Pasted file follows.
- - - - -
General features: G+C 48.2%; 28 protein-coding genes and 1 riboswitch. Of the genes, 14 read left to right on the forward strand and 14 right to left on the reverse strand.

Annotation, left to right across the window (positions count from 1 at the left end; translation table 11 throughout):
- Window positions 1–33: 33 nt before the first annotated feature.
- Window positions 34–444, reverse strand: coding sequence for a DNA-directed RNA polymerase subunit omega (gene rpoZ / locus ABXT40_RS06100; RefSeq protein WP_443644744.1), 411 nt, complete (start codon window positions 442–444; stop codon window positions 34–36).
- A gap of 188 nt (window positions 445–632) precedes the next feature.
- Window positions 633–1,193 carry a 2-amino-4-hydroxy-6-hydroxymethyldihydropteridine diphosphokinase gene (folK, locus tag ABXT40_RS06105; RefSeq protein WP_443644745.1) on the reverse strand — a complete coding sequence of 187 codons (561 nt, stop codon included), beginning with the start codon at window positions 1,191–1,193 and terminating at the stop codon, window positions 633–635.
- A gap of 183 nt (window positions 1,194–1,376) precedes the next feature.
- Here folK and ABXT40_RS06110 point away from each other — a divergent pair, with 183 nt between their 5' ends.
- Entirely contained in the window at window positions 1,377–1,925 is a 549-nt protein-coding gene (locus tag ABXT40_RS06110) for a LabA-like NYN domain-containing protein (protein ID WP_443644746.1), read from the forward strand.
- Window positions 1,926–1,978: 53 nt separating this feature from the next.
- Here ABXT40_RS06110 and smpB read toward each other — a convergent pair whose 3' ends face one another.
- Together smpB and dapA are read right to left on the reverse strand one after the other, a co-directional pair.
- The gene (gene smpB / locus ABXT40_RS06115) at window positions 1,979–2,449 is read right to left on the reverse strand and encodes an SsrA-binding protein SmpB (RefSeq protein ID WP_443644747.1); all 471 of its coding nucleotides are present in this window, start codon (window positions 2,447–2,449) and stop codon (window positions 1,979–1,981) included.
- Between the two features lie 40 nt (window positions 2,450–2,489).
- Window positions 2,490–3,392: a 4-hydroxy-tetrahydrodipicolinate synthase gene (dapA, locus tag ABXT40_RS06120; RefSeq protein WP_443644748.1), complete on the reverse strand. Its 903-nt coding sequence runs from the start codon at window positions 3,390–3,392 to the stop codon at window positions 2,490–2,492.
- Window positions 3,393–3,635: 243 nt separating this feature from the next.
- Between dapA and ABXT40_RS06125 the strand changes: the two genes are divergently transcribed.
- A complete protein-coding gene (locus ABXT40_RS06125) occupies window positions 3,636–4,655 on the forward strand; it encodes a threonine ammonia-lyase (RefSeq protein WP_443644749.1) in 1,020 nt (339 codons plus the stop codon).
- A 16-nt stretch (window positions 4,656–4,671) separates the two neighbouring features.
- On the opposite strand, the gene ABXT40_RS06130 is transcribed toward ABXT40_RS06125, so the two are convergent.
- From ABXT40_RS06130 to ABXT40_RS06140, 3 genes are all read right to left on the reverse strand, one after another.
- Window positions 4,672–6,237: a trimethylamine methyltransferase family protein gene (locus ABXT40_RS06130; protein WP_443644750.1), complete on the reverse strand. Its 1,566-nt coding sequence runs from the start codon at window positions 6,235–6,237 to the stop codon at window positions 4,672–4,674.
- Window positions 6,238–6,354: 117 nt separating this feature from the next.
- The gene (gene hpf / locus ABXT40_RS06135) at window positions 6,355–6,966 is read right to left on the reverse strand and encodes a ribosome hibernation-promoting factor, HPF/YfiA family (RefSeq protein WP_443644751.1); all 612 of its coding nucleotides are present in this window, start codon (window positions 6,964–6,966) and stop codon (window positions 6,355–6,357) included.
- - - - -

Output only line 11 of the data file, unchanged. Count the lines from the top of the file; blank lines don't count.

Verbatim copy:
- Here ABXT40_RS06110 and smpB read toward each other — a convergent pair whose 3' ends face one another.